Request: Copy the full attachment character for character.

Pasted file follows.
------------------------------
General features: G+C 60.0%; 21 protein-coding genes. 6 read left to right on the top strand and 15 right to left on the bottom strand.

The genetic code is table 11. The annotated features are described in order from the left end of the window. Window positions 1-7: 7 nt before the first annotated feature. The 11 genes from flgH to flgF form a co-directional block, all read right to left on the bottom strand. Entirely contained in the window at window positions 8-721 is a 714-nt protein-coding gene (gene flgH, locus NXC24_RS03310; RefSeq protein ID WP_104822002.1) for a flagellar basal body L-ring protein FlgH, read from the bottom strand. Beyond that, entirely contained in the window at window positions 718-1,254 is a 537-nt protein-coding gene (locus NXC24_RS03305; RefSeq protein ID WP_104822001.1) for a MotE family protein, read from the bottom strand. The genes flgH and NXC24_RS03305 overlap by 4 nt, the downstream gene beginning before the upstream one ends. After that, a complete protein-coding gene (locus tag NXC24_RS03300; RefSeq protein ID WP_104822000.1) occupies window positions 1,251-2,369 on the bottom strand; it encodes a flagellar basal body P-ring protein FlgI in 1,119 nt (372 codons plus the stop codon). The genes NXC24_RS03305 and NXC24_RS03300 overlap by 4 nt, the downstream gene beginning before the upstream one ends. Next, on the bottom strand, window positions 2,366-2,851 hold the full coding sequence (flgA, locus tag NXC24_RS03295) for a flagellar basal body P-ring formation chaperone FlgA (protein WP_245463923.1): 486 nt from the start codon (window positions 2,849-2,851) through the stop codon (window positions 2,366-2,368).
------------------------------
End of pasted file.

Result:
General features: G+C 60.0%; 21 protein-coding genes. 6 read left to right on the top strand and 15 right to left on the bottom strand.

The genetic code is table 11. The annotated features are described in order from the left end of the window. Window positions 1-7: 7 nt before the first annotated feature. The 11 genes from flgH to flgF form a co-directional block, all read right to left on the bottom strand. Entirely contained in the window at window positions 8-721 is a 714-nt protein-coding gene (gene flgH, locus NXC24_RS03310; RefSeq protein ID WP_104822002.1) for a flagellar basal body L-ring protein FlgH, read from the bottom strand. Beyond that, entirely contained in the window at window positions 718-1,254 is a 537-nt protein-coding gene (locus NXC24_RS03305; RefSeq protein ID WP_104822001.1) for a MotE family protein, read from the bottom strand. The genes flgH and NXC24_RS03305 overlap by 4 nt, the downstream gene beginning before the upstream one ends. After that, a complete protein-coding gene (locus tag NXC24_RS03300; RefSeq protein ID WP_104822000.1) occupies window positions 1,251-2,369 on the bottom strand; it encodes a flagellar basal body P-ring protein FlgI in 1,119 nt (372 codons plus the stop codon). The genes NXC24_RS03305 and NXC24_RS03300 overlap by 4 nt, the downstream gene beginning before the upstream one ends. Next, on the bottom strand, window positions 2,366-2,851 hold the full coding sequence (flgA, locus tag NXC24_RS03295) for a flagellar basal body P-ring formation chaperone FlgA (protein WP_245463923.1): 486 nt from the start codon (window positions 2,849-2,851) through the stop codon (window positions 2,366-2,368).